Fellow Redbud writer Kelli Trujillo interviewed me for her blog this week, and in one question she asked:
When you first stepped into the journey of having a newborn daughter with Down Syndrome, you write about how you were faced with the reality that your daughter may not ever meet some of the expectations or hopes you’d originally had for her. Can you share a bit about that? And for any of us in each of our own situations, do you think trust means surrendering expectations?
I responded with a few paragraphs, and then ended with the thought:
Your question makes me wonder whether trusting God almost always involves grief, and almost always leads to freedom.
Trust, grief, freedom. Which leads me into something else I was thinking about this week…
I had a “quiet” time on Sunday. Quiet gets quotation marks because Penny and William were having “quiet” times with me. Which meant that as I tried to pray, for example, William said, “Mom, why are your eyes closed?” And as I was reading the Bible, Penny sat in the chair next to me reading The Cat and the Hat Comes Back. Out loud. And I must say, Dr. Seuss doesn’t do much for my spiritual life.
Somehow in the midst of it all, God taught me something. I was reading Mark 5:21-43. It’s a story we talked about a lot in seminary, and I used to teach from it often, so I think of it as very familiar. In it, Jesus is on his way to Jairus’ house. Jairus has run to Jesus to beg him to come to his house because his 12-year old daughter is sick. On the way, as Jesus pushes through a large crowd, he feels “power” go out from him. And so he stops to find out why. The action then moves to a woman who has been bleeding for 12 years who had just reached out to touch Jesus’ cloak. In response, and perhaps to her dismay, Jesus stops to talk to her. He says, “Daughter, your faith has healed you.” Only then does Jesus keep going to Jairus’ house. But Jairus’ daughter is dead by the time they arrive. Jesus says, “Don’t be afraid. Just believe.” And then he tells Jairus’ daughter to get up.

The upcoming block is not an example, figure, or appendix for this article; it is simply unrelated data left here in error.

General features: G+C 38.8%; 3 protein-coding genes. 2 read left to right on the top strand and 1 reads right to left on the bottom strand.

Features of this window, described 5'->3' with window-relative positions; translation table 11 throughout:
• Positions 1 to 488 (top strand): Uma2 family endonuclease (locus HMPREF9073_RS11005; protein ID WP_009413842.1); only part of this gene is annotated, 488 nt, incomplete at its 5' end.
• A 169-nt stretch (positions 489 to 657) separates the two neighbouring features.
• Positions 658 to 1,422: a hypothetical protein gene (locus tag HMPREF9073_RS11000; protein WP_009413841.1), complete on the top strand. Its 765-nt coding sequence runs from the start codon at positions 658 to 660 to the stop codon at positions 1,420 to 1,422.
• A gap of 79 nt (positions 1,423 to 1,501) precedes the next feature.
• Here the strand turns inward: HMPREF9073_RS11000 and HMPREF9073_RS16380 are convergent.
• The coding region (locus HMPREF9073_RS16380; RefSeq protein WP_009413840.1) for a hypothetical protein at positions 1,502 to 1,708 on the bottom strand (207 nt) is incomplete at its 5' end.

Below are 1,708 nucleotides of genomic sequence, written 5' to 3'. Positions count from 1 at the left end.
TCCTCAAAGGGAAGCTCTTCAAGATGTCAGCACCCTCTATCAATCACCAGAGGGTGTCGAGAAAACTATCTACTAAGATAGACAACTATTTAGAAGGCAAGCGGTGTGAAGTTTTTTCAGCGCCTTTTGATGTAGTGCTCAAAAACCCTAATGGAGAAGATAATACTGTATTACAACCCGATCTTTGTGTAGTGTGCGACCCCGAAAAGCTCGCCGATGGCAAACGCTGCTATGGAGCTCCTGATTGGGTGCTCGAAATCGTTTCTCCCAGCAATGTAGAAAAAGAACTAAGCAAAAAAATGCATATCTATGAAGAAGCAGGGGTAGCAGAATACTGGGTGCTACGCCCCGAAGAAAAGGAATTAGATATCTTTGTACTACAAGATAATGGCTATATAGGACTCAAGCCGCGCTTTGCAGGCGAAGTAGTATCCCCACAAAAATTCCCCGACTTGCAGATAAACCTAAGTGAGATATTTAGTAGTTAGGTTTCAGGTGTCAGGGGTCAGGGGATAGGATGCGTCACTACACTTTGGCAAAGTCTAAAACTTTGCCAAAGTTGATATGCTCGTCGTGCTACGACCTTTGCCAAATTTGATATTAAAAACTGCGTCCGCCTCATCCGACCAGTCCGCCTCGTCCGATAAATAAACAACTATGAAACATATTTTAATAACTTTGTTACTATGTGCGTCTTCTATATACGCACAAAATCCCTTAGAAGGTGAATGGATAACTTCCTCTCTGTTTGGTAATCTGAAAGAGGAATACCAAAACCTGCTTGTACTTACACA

They taught this passage in seminary because it’s a great example of a Markan “sandwich,” in which Mark puts one story in the middle of another to draw connections between the two (the nameless woman becomes a daughter, so Jesus’ love for the bleeding woman is paralleled with Jairus’ love for his daughter . . . she has been bleeding for twelve years, just as Jairus’ daughter is twelve years old…). I taught this story in Bible Studies over the years because I loved Jesus’ tenderness with the woman.
But there are two things I had never noticed before.
First, Jesus’ humility. In both cases, he does everything he can to turn attention away from himself. He says to the woman, “Your faith has healed you,” almost as if he had nothing to do with it. He tells Jairus that his daughter is only sleeping, as if it isn’t that big a deal to bring a child back to life.
Second, Jesus’ desire to give Jairus more than healing. Here’s yet another parallel between the two stories. In both, Jesus heals. In both, Jesus affirms women as daughters. But what I just realized is that both stories are also about Jesus giving faith. He wants the woman to know that she was healed not simply because he has miraculous powers but because she had faith in him. He wants Jairus, like the woman, to experience more than healing power. He wants Jairus to receive faith as well. Faith lasts forever. Faith involves ongoing relationship, not just a one time miracle. Faith means that Jairus and the bleeding woman are active participants, crucial players, in God’s work. Not just recipients of a miraculous healing but people in relationships with Jesus.
So there is Jairus– trusting Jesus, grieving the loss of his daughter, receiving the freedom to love her again. And there’s the woman–trusting Jesus in the midst of her grief about her incurable and unclean condition, receiving the freedom to enter society. And here I am, continuing to try to trust Jesus, and grateful for the ways that he has turned my grief into freedom.
To read the full interview with Kelli, click here.